Read CHAPTER XV - GREG OVERHEARS A PRETTY GIRL’S TRIBUTE of Dick Prescott First Year at West Point, free online book, by H. Irving Hancock, on ReadCentral.com.

In the tent it was still dark.  It was at the fag-end of the night; the time which, as military commanders know, most tries men’s bravery.

The latter part of the night had been cool.  Now, in the brief space before dawn the air was positively chilly.

Greg shivered.

Perhaps it was the chill of the air.  It is also extremely likely that Greg Holmes dreaded the conflict that was about to come off with big Butler.

Be that as it may, Cadet Holmes went on briskly with his dressing.  The bravest man is he who, though afraid, goes straight ahead to the goal of battle despite his fears.

Greg was more sensitive about blows than was his chum.  Until he got into the heat of action Cadet Holmes dreaded the very idea of giving or taking a blow.  There are many soldiers like this; but when they get into action they are the bravest of the brave.

Dick and Anstey were also getting themselves swiftly in readiness.  To Dick, veteran of three West Point fights, the greatest cause for regret seemed to lie in being robbed of some of their much-needed sleep.

In almost no time, so it seemed, three cadets fully attired in uniform, stole cautiously from the tent, slipping down the company street.

Dick carried Greg’s fighting clothes.  Cadet Anstey carried a bucket in which lay a sponge.

Whether cadet sentries on guard deliberately aid in letting fight parties slip across a post it would be impossible to say.  Certain it is that Mr. Prescott, in the lead, reconnoitred carefully, then crossed the post at the point furthest from the sentry’s half-audible footsteps.  His two friends slipped over with him.

The faint gray of earliest dawn was just showing through the trees when the plebe trio came in sight of the famous hollow below old Fort Clinton.

Here already paced Mr. Plympton and Mr. Connors of the first class.  They were to take charge of the affair.

“Good morning, mister,” nodded Mr. Plympton to Dick, as Prescott came in sight at the head of his party.  Greg and Anstey came in for no particular notice from the first class men.

“Hullo, But!”

“Hullo, old Conjunction!”

These were the greetings that Butler received when he appeared, followed by Haldane and Post.  These young men, being yearlings, were actually human beings.  At least, that was the way the plebes felt.

Now the stripping began rapidly.  Each principal drew on a sleeveless jersey and gymnasium trousers, the latter secured by a belt.  On the feet were rubber-soled shoes, as giving the best chance for foothold on the damp ground.

The seconds began kneading the muscles of their principals, and otherwise putting them in shape.

Mr. Butler yawned two or three times, appearing slightly bored.  Greg did not glance in the direction of his coming antagonist, but Holmes’s face was impassive, inscrutable.  He did not appear nervous.  The moment had come, and Greg faced the situation dumbly but absolutely without fear.

Then the principals were placed in their corners.  Referee Plympton stated the terms under which the meeting was to be held.  Then at the call, the two cadets leaped forward.

“Remember the moves we planned last night,” had been Dick’s last whispered words.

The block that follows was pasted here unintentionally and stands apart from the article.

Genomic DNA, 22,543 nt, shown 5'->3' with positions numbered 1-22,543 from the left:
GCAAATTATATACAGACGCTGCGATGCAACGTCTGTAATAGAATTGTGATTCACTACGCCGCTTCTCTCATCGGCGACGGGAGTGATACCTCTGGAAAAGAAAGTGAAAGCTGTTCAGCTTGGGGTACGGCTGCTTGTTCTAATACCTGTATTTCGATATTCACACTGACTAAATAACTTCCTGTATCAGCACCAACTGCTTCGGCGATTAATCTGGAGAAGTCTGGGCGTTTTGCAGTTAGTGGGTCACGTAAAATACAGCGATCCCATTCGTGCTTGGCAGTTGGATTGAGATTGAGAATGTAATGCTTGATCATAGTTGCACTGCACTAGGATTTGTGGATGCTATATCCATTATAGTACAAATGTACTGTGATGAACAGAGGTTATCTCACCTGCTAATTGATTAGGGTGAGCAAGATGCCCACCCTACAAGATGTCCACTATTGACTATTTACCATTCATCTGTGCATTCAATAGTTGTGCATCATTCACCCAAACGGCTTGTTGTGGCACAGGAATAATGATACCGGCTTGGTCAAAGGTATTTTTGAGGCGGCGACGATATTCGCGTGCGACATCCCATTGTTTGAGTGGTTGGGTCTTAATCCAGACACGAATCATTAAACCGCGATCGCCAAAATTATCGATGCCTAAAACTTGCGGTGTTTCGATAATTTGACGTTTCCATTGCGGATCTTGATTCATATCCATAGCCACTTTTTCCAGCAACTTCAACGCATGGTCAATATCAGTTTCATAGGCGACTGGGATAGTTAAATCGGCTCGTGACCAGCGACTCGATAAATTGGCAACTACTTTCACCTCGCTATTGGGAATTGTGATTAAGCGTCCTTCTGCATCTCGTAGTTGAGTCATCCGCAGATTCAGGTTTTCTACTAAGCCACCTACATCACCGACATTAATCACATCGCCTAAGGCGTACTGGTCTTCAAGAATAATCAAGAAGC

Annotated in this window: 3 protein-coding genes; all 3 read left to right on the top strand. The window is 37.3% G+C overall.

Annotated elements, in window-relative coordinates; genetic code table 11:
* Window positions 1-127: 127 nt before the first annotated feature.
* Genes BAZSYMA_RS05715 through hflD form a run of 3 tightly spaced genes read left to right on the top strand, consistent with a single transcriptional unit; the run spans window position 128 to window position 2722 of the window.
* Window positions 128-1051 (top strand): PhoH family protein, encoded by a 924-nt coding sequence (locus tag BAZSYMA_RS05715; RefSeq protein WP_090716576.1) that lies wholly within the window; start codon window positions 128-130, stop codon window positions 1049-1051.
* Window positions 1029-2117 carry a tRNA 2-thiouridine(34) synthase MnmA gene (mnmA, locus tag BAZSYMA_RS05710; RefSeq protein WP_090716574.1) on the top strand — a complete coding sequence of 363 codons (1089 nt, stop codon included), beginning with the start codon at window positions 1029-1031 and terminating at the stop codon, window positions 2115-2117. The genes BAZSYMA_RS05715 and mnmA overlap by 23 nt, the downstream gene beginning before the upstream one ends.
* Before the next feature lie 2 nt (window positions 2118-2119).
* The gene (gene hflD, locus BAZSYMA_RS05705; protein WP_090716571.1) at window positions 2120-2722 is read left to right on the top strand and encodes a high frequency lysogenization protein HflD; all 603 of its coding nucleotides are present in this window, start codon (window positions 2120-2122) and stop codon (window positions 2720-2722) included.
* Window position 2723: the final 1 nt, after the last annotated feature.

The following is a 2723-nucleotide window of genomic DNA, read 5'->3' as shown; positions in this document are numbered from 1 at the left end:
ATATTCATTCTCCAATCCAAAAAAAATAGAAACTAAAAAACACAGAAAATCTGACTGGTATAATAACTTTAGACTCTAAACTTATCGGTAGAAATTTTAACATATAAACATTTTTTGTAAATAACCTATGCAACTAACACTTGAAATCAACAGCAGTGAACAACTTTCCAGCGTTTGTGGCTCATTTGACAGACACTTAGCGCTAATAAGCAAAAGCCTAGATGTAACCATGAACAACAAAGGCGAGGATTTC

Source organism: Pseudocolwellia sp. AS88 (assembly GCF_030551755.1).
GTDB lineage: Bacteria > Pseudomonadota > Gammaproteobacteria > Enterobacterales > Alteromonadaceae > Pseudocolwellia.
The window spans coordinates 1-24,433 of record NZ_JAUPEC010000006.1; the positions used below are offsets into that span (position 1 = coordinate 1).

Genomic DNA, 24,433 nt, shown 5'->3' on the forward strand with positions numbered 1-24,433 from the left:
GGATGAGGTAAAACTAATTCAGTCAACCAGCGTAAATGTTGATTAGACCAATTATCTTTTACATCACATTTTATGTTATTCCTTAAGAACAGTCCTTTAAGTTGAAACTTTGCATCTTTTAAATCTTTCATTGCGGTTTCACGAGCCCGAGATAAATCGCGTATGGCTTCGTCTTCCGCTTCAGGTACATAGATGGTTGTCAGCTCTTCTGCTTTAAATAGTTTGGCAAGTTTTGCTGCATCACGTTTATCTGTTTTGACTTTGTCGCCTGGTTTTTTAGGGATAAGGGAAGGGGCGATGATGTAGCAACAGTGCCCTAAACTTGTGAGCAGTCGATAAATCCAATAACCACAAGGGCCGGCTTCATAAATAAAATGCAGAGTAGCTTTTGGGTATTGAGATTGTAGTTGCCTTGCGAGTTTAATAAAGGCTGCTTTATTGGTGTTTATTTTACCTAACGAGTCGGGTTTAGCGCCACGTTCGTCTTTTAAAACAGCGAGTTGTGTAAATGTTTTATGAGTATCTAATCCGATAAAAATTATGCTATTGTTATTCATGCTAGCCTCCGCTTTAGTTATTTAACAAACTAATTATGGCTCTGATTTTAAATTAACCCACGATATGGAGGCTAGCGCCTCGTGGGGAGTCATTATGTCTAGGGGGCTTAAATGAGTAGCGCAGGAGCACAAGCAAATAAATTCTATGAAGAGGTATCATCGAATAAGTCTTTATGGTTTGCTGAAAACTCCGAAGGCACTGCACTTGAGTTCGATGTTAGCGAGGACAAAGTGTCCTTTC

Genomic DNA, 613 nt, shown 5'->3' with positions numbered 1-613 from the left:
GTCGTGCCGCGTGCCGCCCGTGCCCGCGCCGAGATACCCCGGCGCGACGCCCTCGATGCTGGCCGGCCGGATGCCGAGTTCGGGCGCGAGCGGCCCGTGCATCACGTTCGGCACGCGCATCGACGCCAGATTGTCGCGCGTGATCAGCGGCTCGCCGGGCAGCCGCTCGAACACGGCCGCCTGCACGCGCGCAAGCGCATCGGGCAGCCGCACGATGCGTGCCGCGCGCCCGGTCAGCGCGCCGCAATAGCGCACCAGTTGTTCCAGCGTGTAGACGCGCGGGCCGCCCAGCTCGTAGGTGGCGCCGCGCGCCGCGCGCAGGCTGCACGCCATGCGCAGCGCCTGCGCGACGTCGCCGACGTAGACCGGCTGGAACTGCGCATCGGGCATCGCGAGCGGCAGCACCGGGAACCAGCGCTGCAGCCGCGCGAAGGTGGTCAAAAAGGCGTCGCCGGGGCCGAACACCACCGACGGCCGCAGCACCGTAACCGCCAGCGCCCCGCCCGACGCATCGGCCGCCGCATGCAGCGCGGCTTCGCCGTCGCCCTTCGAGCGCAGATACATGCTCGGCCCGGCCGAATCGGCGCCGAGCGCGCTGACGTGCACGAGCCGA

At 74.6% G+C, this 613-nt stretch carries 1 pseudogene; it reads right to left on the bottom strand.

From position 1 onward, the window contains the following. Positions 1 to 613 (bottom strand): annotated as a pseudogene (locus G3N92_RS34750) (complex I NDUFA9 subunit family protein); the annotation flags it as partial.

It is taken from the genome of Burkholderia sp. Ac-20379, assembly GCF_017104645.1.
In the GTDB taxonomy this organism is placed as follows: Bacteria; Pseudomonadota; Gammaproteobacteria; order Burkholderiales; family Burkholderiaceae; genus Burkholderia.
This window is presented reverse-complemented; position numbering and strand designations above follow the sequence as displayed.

On Butler’s face rested a broad grin.  He pranced about lightly, swinging his hardmuscled arms.  He intended to start with a bit of easy nonsense, putting Holmes off his guard.  Then the yearling’s plan was to make the affair a lesson in scientific mauling.

While Butler was dancing about, grinning, Greg, vastly more watchful than he appeared to be, suddenly let his right out in a feint, then followed with a left drive.

Butler all but struck this blow up, yet, as he darted back from the parry, the yearling tasted blood from his own lower lip.  That taught him that even a despised little plebe like Mr. Holmes might have his points of danger.

“Now, stand up and let us see how good your quick counter is,” laughed the yearling, dancing about.

Butler’s footwork was fine and fast, but Greg, watching him, only pivoted about, putting up his hands with great speed.  Thus Greg blocked all but three or four lighter blows up to the time when the time-keeper’s interruption came.

“You won’t need to do much in the rubbing line,” whispered Greg, as his seconds started in on him in his “corner.”  “My man, as yet, hasn’t any more than warmed me up.”

“Look out for a smash on the nose, old fellow,” warned Dick.  “You got first blood in a half-sort of way, by that cut on the other man’s lip.  In this next round Mr. Butler will try to get the real first blood.”

“I hope so,” muttered Greg dreamily.  “For that one I believe I have one of the best counters known.”

Surely enough, in the beginning of the second round, Butler feinted, then led off for a hard one on the plebe’s nose.  But the delivery was the very one that Cadet Holmes wanted.  He ducked, feinted, and slammed in just above Mr. Butler’s belt with such force that the big yearling staggered.  Yet Butler was a wary fighter; he blocked Greg’s follow-up scheme, then fought for time.  Towards the end of the round, however, Butler again tried for the plebe’s nose.  This time he failed again, but Greg’s counter-blow landed on the point of a shoulder.  Butler would have been away in another instant, but Greg’s right came out of a hook and tapped the yearling emphatically on the end of his nose.  As the yearling fought back furiously the blood spurted from his nose.